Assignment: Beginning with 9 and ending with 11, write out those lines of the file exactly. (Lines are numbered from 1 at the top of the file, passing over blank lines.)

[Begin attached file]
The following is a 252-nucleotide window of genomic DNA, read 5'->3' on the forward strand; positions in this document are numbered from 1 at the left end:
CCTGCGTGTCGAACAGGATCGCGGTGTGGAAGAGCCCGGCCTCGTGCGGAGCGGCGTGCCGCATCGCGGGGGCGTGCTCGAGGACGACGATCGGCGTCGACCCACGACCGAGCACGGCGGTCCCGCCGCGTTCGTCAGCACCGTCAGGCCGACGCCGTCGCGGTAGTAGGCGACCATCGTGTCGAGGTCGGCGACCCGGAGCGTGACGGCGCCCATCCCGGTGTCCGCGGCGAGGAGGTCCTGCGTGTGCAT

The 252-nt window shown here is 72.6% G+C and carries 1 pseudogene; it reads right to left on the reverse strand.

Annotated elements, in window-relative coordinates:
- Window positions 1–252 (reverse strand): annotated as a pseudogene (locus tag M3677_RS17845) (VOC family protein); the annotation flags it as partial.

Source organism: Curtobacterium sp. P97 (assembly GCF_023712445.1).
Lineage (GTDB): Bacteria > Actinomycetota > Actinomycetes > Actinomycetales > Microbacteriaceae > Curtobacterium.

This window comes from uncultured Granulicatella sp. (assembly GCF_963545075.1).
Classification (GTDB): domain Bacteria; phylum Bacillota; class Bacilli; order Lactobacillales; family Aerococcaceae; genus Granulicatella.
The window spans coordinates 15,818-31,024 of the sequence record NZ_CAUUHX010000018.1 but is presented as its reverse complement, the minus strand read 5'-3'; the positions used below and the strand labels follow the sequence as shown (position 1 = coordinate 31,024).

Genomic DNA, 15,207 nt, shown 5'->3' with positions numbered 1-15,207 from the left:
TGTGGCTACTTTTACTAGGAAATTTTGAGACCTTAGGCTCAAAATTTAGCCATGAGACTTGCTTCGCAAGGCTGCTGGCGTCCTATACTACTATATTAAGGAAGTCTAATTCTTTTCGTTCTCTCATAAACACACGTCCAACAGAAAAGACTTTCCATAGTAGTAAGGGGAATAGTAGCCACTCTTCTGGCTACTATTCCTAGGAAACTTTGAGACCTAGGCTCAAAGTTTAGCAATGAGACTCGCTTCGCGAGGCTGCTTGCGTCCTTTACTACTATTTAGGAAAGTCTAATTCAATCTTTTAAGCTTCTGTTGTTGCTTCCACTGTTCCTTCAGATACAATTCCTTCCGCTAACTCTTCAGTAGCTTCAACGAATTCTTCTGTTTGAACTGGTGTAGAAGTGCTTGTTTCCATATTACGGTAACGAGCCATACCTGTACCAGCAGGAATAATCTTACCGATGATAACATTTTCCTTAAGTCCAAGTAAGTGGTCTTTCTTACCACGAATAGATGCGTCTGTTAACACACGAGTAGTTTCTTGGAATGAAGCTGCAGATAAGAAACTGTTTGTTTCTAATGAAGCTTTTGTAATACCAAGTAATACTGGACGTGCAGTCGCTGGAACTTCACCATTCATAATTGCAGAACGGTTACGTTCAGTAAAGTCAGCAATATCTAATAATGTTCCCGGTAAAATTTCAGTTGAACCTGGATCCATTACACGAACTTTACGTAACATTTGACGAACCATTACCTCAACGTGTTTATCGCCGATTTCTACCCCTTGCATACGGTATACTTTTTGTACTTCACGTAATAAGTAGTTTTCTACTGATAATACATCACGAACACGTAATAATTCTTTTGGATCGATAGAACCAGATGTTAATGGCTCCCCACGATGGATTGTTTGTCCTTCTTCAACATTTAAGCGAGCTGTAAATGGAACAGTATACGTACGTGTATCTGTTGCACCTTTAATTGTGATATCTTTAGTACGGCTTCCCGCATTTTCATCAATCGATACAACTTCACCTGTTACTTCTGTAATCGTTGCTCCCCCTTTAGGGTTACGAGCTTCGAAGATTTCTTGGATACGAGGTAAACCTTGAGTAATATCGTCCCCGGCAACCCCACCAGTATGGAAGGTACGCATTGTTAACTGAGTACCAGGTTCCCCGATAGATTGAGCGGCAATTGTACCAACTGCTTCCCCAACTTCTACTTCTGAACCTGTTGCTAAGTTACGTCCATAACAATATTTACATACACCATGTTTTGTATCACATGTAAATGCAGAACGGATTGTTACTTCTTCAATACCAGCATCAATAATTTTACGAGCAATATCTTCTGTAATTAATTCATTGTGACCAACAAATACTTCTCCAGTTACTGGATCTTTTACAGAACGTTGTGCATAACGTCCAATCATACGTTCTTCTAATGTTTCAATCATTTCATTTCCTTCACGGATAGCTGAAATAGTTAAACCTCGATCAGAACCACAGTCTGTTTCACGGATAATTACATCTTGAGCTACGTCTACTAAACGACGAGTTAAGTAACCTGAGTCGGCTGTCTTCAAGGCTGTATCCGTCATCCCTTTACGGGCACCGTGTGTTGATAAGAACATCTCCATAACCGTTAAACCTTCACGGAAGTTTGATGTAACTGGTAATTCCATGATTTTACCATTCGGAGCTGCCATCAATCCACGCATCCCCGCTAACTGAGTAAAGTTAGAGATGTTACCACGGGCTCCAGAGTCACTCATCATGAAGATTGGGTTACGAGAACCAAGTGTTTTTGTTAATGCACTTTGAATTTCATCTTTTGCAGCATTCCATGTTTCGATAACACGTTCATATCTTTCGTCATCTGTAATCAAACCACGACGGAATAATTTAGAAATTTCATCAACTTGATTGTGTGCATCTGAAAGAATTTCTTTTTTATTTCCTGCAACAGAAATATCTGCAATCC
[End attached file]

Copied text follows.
Classification (GTDB): domain Bacteria; phylum Bacillota; class Bacilli; order Lactobacillales; family Aerococcaceae; genus Granulicatella.
The window spans coordinates 15,818-31,024 of the sequence record NZ_CAUUHX010000018.1 but is presented as its reverse complement, the minus strand read 5'-3'; the positions used below and the strand labels follow the sequence as shown (position 1 = coordinate 31,024).

Genomic DNA, 15,207 nt, shown 5'->3' with positions numbered 1-15,207 from the left: